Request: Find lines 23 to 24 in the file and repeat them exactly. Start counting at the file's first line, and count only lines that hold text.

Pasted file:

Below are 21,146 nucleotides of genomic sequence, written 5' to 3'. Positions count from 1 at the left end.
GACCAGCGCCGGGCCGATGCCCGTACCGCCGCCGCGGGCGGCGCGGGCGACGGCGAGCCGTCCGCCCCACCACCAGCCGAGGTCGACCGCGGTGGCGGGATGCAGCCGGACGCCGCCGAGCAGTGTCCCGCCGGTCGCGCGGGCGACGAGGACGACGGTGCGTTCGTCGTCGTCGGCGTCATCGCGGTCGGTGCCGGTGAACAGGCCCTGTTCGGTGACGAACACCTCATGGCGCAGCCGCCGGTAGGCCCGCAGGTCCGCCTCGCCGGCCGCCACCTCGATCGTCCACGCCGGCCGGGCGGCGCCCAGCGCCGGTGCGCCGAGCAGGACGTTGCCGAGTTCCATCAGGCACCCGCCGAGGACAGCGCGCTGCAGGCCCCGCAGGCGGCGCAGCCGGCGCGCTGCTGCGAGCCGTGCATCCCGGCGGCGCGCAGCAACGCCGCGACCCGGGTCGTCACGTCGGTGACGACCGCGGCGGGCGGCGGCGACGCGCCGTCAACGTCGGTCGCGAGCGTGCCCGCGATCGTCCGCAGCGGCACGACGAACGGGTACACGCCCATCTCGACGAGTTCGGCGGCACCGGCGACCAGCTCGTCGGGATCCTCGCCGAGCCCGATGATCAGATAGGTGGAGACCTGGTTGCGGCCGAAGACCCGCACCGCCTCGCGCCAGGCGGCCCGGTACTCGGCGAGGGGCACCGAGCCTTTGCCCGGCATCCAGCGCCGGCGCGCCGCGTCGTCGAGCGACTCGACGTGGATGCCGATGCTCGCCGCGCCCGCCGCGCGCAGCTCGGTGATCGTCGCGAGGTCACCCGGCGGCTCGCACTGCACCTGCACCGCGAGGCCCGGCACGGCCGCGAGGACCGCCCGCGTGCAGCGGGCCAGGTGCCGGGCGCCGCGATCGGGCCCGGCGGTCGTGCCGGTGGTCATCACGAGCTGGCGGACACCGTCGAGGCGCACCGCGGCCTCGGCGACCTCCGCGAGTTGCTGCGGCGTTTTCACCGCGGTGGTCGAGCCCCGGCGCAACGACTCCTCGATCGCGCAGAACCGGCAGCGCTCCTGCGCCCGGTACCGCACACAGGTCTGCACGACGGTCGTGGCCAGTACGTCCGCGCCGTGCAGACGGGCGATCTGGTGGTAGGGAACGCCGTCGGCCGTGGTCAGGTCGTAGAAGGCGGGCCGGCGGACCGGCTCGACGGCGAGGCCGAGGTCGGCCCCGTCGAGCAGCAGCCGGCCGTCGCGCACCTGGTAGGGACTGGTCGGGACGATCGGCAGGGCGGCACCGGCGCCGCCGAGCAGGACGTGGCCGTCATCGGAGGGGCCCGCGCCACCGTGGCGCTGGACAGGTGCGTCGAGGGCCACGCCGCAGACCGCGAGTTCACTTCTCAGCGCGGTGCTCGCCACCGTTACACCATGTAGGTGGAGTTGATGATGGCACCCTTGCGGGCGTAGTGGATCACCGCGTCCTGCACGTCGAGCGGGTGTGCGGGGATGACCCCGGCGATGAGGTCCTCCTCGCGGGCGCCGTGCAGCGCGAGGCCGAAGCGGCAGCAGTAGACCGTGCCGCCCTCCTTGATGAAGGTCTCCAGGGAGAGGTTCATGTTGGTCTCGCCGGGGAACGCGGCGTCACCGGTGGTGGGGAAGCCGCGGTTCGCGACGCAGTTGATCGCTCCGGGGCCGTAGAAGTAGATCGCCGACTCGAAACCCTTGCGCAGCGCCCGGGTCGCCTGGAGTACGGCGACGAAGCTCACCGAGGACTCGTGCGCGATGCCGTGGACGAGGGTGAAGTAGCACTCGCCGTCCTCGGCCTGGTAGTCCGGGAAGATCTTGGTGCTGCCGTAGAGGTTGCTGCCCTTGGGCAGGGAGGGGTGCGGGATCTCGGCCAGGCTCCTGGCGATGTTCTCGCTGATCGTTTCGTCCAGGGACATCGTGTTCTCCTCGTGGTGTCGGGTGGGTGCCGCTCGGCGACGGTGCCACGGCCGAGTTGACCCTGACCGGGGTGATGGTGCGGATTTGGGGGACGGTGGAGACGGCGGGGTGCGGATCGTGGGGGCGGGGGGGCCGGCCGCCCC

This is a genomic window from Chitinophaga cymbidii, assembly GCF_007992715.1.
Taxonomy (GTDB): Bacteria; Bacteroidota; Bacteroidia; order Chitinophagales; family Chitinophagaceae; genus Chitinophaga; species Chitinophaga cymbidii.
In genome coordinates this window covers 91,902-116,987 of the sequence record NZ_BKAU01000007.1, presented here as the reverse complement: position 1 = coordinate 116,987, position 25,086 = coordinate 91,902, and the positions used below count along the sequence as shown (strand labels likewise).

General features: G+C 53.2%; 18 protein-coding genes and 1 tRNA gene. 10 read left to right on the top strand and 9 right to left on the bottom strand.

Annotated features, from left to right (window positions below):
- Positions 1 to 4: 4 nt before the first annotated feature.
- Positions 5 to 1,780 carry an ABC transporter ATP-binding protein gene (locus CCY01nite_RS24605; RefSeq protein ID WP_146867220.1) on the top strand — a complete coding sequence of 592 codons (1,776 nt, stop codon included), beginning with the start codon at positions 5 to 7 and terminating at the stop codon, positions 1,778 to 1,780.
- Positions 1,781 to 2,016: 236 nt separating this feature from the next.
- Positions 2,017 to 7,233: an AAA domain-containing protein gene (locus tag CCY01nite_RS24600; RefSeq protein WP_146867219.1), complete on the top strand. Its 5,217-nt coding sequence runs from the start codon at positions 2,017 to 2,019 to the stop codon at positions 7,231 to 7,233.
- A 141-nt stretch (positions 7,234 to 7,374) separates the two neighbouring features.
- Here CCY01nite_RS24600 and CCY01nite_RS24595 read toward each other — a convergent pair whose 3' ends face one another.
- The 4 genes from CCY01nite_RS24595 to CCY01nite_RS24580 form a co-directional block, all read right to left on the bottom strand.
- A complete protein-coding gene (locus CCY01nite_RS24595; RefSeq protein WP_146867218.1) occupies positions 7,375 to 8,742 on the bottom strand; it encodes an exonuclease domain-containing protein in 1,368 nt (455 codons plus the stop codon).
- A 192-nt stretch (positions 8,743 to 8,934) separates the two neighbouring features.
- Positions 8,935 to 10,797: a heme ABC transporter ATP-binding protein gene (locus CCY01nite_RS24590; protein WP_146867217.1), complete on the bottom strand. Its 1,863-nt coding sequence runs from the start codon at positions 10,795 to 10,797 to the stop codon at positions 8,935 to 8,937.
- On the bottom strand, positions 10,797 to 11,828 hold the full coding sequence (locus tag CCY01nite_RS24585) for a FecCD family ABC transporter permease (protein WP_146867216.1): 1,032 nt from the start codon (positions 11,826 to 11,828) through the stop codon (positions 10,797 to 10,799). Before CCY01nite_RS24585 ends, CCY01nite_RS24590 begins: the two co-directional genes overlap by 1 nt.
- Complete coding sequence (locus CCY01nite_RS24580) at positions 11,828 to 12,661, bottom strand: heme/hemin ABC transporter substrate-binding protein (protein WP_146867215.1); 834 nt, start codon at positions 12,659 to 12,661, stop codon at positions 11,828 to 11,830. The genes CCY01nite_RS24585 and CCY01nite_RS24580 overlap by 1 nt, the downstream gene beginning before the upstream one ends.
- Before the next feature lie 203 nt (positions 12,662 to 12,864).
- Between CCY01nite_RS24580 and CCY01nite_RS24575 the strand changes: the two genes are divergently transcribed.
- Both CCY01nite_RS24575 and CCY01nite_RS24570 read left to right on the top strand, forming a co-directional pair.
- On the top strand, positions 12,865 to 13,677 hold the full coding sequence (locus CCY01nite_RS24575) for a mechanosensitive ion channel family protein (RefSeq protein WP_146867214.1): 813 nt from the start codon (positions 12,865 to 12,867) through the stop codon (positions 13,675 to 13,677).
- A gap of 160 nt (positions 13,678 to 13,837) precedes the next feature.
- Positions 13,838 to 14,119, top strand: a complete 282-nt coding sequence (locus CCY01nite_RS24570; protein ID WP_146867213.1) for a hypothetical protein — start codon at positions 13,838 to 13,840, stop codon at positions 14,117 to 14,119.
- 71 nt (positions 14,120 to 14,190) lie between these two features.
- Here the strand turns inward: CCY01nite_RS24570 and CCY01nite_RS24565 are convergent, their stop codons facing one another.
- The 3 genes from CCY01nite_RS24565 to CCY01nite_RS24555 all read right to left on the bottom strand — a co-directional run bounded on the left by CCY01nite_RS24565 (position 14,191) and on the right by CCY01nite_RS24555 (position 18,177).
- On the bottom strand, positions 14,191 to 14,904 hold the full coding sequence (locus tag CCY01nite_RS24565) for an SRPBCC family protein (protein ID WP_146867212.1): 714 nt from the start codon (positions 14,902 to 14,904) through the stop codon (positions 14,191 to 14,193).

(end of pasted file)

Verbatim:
- On the top strand, positions 12,865 to 13,677 hold the full coding sequence (locus CCY01nite_RS24575) for a mechanosensitive ion channel family protein (RefSeq protein WP_146867214.1): 813 nt from the start codon (positions 12,865 to 12,867) through the stop codon (positions 13,675 to 13,677).
- A gap of 160 nt (positions 13,678 to 13,837) precedes the next feature.